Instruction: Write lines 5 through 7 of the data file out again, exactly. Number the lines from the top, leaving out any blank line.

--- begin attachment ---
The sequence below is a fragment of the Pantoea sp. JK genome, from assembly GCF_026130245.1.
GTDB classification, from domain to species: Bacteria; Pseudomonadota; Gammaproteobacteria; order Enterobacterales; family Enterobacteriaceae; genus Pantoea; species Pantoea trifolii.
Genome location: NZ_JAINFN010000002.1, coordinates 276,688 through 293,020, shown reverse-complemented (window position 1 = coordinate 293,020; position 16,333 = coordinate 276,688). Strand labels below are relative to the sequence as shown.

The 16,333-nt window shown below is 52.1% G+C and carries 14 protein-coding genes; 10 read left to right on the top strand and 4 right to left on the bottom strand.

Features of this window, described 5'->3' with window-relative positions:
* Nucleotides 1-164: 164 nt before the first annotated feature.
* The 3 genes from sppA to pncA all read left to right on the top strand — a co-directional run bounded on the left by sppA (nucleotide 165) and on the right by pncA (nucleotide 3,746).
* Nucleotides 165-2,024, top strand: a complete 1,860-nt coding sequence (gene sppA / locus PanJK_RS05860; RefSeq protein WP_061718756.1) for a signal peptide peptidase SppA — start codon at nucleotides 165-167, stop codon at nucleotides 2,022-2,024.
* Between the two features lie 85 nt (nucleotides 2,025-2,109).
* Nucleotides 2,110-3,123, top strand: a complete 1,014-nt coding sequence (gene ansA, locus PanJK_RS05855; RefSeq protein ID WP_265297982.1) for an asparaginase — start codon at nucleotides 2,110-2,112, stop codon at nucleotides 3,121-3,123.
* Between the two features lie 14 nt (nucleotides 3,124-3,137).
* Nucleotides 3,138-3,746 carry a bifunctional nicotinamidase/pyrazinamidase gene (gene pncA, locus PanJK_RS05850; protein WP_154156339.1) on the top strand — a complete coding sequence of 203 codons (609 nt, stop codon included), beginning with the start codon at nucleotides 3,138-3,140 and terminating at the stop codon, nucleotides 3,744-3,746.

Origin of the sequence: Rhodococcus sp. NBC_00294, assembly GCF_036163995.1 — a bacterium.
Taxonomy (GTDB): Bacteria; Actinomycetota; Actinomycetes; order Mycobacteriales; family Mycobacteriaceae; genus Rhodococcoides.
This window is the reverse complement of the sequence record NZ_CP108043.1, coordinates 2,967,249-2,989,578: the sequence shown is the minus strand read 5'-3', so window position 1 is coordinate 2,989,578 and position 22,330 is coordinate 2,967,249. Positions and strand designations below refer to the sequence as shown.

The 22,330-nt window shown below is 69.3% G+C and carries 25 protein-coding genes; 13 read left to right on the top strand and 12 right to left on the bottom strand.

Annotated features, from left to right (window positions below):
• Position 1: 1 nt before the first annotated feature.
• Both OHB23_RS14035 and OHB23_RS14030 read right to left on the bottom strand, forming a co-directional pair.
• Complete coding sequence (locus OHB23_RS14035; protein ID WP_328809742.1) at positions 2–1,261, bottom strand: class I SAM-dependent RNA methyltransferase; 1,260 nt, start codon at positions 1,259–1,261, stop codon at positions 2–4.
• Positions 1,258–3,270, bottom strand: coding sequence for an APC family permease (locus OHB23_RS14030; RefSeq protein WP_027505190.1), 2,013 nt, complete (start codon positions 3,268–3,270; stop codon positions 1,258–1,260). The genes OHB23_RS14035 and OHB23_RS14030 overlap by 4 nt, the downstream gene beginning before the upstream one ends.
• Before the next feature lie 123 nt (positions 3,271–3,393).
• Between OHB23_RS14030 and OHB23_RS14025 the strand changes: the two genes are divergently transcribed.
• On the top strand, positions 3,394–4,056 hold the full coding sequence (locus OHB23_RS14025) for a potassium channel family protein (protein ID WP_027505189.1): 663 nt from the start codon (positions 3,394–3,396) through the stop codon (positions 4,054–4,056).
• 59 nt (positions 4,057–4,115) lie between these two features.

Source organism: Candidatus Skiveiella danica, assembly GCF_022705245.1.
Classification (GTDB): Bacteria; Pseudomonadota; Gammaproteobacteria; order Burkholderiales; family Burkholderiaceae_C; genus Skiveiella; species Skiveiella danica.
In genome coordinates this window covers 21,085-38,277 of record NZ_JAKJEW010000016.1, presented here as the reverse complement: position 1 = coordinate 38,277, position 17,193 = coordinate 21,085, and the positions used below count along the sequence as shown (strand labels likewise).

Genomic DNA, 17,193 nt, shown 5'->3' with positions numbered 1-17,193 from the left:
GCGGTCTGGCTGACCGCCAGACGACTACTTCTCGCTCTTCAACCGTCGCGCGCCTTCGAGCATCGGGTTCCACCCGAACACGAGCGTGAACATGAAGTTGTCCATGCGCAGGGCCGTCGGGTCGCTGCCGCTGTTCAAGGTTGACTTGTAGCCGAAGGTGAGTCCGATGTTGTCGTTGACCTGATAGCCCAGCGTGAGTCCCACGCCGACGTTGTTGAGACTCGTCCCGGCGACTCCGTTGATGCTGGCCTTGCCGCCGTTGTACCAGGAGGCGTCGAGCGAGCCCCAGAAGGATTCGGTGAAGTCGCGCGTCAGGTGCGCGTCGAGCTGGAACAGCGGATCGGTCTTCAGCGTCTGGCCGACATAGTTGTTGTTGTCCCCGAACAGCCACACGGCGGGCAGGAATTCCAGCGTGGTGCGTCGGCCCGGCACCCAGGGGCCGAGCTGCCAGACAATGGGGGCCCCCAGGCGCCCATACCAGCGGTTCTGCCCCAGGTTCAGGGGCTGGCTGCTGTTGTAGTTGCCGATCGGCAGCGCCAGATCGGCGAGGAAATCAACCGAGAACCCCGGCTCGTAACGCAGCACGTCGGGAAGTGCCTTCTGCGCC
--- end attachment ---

Features of this window, described 5'->3' with window-relative positions:
* Nucleotides 1-164: 164 nt before the first annotated feature.
* The 3 genes from sppA to pncA all read left to right on the top strand — a co-directional run bounded on the left by sppA (nucleotide 165) and on the right by pncA (nucleotide 3,746).